Warning: There are some spoilers!
The Infernal Devices is a a urban fantasy series by Cassandra Clare. There are three books in the series, Clockwork Angel, Clockwork Prince and Clockwork Princess. I loved Clare’s first series, The Mortal Instruments, and when I realized that The Infernal Devices trilogy was the prequel, I had to read it.
The series starts with young, homeless Tessa Gray, who crosses the Atlantic to live her brother in London after her aunt dies. She’s tricked and captured by the Dark Sisters. It is then that she finds out she isn’t human, but instead has the power to change into another person completely. She’s rescued by Shadowhunters, demon-fighting warriors with angel blood, who she finds refuge with in the London Institute. The only thing on her mind is finding her brother, Nate, so she agrees to help the Shadowhunters in return for their help finding her missing brother. She starts falling for the Shadowhunter who rescued her, Will, but his arrogant demeanor makes her pause, and shatters her when it is pointed out that they have no future since she isn’t a Shadowhunter like him. The other young Shadowhunter, Jem, doesn’t know of Will’s secret love for Tessa, and after Tessa’s heartbreak, she begins to fall for Jem. As she goes back and forth between the two, even accepting a marriage proposal, she can’t decide who she really loves more.
The head of the Institute, a young woman named Charlotte, faces a lot of adversity as a woman leader in 1878. After a few mistakes, she finds herself a target among even some of her own Shadowhunters, who want to see her out of power. Throughout many betrayals, including Tessa’s own brother and a fellow, but bitter Shadowhunter raised in the institute, the small group must find their powerful and clever enemy before he makes his automatons powerful enough to destroy the Shadowhunters he hates so much. They must trust old enemies and seek out help from the other creatures of the night, downworlders, and Tessa must give everything she has to save her new friends and her new world.
Clare is amazing at writing subplots. The story line and the characters themselves are so complex that there is always something engaging going on. The first one started out a bit slow, but after about a third of the way through, I was hooked and waited eagerly for every train ride to work. The series totals over a thousand pages, but they are a fast read, because they’re so hard to put down. Many of the subplots have to do with the character’s non-magical problems, and it helps ground the book a little and bring it back to reality, despite all the magical happenings.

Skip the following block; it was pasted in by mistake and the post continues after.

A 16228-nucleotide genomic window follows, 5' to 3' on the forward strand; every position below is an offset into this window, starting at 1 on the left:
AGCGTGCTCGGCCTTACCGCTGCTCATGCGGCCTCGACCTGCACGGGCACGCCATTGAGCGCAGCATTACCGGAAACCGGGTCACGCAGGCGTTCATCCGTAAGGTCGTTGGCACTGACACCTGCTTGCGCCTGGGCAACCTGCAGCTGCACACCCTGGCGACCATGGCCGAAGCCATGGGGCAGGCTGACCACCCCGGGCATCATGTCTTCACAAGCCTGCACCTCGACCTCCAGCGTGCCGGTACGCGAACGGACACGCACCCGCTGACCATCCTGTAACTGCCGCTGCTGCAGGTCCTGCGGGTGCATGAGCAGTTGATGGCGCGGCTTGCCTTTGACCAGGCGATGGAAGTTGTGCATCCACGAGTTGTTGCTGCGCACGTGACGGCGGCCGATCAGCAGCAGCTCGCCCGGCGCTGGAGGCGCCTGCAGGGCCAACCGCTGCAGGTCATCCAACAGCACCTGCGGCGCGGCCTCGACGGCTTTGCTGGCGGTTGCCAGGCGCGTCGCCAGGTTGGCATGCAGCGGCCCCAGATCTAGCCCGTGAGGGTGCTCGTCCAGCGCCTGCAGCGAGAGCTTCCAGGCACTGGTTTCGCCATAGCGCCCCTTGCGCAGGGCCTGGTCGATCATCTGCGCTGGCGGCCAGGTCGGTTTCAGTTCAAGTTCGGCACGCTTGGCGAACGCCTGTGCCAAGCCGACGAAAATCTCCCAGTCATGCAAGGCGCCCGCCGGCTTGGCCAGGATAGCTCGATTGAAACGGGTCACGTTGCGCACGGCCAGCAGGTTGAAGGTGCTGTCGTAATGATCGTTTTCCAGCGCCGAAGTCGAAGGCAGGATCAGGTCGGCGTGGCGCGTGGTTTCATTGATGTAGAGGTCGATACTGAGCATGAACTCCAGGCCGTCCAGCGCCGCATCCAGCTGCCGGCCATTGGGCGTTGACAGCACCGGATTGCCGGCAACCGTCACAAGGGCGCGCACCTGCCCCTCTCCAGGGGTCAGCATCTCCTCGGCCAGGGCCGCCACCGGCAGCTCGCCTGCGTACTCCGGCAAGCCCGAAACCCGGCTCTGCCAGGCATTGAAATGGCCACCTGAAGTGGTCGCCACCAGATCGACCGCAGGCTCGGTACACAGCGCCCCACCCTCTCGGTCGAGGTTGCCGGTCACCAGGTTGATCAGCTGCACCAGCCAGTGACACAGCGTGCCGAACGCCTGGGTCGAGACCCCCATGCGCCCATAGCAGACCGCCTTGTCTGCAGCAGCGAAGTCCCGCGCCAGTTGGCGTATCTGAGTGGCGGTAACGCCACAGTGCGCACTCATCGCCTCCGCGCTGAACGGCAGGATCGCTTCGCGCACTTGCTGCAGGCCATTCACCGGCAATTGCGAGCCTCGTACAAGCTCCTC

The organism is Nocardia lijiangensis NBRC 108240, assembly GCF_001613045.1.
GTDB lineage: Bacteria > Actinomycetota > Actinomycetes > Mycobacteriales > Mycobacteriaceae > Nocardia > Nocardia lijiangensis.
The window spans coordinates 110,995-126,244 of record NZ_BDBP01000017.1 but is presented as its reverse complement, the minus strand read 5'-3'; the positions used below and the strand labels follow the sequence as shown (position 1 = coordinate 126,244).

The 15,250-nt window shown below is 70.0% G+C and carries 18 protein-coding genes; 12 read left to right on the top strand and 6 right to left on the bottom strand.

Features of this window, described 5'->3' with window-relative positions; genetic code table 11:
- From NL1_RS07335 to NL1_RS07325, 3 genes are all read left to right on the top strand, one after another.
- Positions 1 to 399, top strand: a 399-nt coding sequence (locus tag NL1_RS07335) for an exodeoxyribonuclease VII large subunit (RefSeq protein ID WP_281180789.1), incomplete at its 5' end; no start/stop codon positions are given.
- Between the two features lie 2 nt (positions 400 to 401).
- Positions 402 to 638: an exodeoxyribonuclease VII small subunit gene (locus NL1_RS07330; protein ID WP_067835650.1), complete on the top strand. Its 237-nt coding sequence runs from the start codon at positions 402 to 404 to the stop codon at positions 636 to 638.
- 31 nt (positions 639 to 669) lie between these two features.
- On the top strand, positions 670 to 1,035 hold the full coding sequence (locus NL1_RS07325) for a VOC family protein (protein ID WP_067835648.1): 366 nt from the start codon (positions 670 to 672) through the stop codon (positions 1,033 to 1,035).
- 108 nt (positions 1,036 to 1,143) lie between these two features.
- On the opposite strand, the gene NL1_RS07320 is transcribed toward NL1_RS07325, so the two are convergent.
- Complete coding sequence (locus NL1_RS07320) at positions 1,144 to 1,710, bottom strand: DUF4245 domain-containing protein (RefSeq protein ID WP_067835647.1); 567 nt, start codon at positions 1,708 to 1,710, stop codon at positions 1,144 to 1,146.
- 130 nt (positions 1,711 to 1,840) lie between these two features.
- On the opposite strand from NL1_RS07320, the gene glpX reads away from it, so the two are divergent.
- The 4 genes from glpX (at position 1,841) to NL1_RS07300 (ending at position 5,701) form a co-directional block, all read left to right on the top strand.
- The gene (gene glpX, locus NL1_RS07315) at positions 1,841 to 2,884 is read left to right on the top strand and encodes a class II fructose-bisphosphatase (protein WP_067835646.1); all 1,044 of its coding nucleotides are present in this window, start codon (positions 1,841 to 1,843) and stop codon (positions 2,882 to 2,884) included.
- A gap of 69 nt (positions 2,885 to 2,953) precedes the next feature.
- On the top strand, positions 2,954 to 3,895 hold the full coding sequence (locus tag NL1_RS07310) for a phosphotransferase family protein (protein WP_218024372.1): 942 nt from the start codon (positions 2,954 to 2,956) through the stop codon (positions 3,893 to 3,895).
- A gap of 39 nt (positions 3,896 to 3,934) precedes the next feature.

One of the few issues I had with this series was the very end, where she connected it to her first series, The Mortal Instruments. Fast forward about 130 years, in The Mortal Instruments, there is a huge battle against demons in the sacred homeland of the Shadowhunters, Idris. Tessa is half Shadowhunter and half demon, so she is immortal and still alive when the Mortal Instruments takes place. The book mentions that she leaves because she can’t stand to see generations of her family die, but being in the magical world and friends with some of the same downworlders, it just doesn’t seem likely that she wouldn’t have known about something like that, especially since many of the people involved were her descendants. Also, since the books were written after, the fact that all of her descendants have demon blood can’t be brought up. We see in The Infernal Devices how it affects her, but I would think it would have to have some lingering effect on her children and grandchildren, especially since she’s immortal.
I would definitely recommend this series to anyone who likes any kind of Young Adult fiction or fantasy. If you haven’t read either series, it doesn’t really matter which you read first because the plots don’t really cross in the two series, except for a few immortal characters. However, I would suggest reading The Mortal Instruments first, even though The Infernal Devices happens before then. Since Clare wrote the Mortal Instruments first, there is more of an introduction of the magical world, which might not be as exciting if you already know all about their world.
(Feature image credit to quasigeek)